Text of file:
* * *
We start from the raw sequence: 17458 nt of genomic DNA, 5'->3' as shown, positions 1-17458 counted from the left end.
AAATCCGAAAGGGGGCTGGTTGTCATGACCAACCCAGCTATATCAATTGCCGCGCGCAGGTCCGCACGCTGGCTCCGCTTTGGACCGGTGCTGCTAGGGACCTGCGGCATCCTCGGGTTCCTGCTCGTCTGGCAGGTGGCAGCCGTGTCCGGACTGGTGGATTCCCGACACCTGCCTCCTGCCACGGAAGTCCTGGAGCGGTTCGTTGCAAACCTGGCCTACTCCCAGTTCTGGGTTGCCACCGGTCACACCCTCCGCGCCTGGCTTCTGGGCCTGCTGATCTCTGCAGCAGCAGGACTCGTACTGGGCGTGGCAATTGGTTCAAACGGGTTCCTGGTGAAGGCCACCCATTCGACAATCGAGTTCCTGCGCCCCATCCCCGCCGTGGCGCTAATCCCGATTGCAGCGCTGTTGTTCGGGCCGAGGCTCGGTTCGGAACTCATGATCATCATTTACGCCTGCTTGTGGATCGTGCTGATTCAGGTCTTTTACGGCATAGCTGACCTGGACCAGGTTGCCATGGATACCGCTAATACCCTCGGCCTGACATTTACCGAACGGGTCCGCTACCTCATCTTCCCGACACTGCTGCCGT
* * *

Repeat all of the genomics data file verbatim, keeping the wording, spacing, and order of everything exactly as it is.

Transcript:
We start from the raw sequence: 17458 nt of genomic DNA, 5'->3' as shown, positions 1-17458 counted from the left end.
AAATCCGAAAGGGGGCTGGTTGTCATGACCAACCCAGCTATATCAATTGCCGCGCGCAGGTCCGCACGCTGGCTCCGCTTTGGACCGGTGCTGCTAGGGACCTGCGGCATCCTCGGGTTCCTGCTCGTCTGGCAGGTGGCAGCCGTGTCCGGACTGGTGGATTCCCGACACCTGCCTCCTGCCACGGAAGTCCTGGAGCGGTTCGTTGCAAACCTGGCCTACTCCCAGTTCTGGGTTGCCACCGGTCACACCCTCCGCGCCTGGCTTCTGGGCCTGCTGATCTCTGCAGCAGCAGGACTCGTACTGGGCGTGGCAATTGGTTCAAACGGGTTCCTGGTGAAGGCCACCCATTCGACAATCGAGTTCCTGCGCCCCATCCCCGCCGTGGCGCTAATCCCGATTGCAGCGCTGTTGTTCGGGCCGAGGCTCGGTTCGGAACTCATGATCATCATTTACGCCTGCTTGTGGATCGTGCTGATTCAGGTCTTTTACGGCATAGCTGACCTGGACCAGGTTGCCATGGATACCGCTAATACCCTCGGCCTGACATTTACCGAACGGGTCCGCTACCTCATCTTCCCGACACTGCTGCCGT